But the rock-star reception the Democrat received ended last Friday when he resigned his position, four days after MF Global declared bankruptcy. He was rightly taking the fall for a $US6.3 billion bet he and the board of MF Global authorised when they invested in the sovereign debt of Belgium, Ireland, Italy, Portugal and Spain. Basically, MF Global was banking on Europe being able to dig itself out of its debt crisis a white knuckle gamble. When customers invest in companies such as MF Global their money is supposed to be kept in a "segregated account" separate to the firm's money.

It appears MF Global was driven to use customer assets to provide liquidity and stave off cash demands from counterparties of its investments in the days before its demise.

When ratings agencies downgraded the investment quality of the firm, spooked by the large European debt exposure and a 30-1 leveraging ratio against those bets, there was an understandable "run" on the firm as large clients rushed to pull their money out.

Now, as MF Global wallows in bankruptcy proceedings, there are about 150,000 clients who have been locked out of their accounts. These customers face long delays in accessing their money if it is still there.

There is about $US1 billion in collateral in these clients' accounts that has not been released. This is money that should never have been used for, or by, anyone else.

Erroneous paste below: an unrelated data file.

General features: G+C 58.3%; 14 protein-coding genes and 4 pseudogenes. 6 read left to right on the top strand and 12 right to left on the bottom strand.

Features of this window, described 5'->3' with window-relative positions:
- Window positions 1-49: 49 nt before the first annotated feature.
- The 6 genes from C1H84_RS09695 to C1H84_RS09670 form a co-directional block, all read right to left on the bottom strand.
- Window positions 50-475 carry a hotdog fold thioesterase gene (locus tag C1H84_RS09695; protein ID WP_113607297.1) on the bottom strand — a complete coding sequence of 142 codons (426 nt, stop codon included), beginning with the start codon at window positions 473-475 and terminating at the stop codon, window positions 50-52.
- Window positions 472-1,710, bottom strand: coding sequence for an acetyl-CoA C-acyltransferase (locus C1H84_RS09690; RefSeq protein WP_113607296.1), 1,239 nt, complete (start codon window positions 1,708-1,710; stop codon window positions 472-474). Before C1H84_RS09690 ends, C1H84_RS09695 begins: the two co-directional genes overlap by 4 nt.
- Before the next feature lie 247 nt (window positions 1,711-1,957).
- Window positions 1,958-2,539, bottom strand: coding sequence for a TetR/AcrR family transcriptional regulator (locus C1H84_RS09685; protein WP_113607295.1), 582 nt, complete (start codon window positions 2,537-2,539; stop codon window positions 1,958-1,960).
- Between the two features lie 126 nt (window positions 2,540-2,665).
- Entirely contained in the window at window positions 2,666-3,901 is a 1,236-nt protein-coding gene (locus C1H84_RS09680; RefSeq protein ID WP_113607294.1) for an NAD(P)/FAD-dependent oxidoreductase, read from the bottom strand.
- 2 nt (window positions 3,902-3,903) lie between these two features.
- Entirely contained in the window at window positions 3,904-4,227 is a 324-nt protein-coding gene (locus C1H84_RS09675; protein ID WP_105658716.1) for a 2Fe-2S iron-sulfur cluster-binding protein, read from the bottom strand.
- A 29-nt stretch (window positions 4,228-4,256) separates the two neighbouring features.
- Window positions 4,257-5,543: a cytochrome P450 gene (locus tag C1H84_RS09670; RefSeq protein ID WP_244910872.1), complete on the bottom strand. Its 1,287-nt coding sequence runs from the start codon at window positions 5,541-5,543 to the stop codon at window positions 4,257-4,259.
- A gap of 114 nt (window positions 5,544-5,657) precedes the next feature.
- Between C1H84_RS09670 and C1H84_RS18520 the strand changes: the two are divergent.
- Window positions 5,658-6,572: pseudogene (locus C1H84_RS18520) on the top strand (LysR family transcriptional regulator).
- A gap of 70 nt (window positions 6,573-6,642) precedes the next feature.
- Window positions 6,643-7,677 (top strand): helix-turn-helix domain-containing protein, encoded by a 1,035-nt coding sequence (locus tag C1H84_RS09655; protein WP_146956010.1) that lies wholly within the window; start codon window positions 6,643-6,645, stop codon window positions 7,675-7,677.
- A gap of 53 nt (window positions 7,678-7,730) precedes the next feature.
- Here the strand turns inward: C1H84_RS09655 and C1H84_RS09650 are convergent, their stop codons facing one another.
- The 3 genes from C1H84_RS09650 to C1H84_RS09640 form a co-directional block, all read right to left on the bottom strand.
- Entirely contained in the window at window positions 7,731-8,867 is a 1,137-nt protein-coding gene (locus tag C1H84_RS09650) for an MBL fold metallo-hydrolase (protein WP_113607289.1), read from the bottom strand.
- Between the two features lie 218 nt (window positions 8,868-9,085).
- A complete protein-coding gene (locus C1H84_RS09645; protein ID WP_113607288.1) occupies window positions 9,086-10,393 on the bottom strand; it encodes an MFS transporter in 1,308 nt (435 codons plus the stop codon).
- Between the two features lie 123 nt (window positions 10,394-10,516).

But the way these investments are structured is to provide high returns based on high risk. The commission structure also gives fund managers incentive to bet big with your money. What bigger bet than expecting the European debt crisis to sort itself out?

Corzine himself stands condemned for his efforts over the past year to stall reforms designed by the Commodity Futures Trading Commission to stop firms from essentially borrowing money from their own customers for these sorts of trades. Questions also have to be levelled at the seven-member board of MF Global. There are two former senior executives from HSBC, a top member of the private equity firm J. C. Flowers & Company and the former chief financial officer of the Aon Corporation. Fellow director Robert Sloan is even a managing partner in a company that specialises in the sort of financing and counterparty risk management that saw MF Global come unstuck.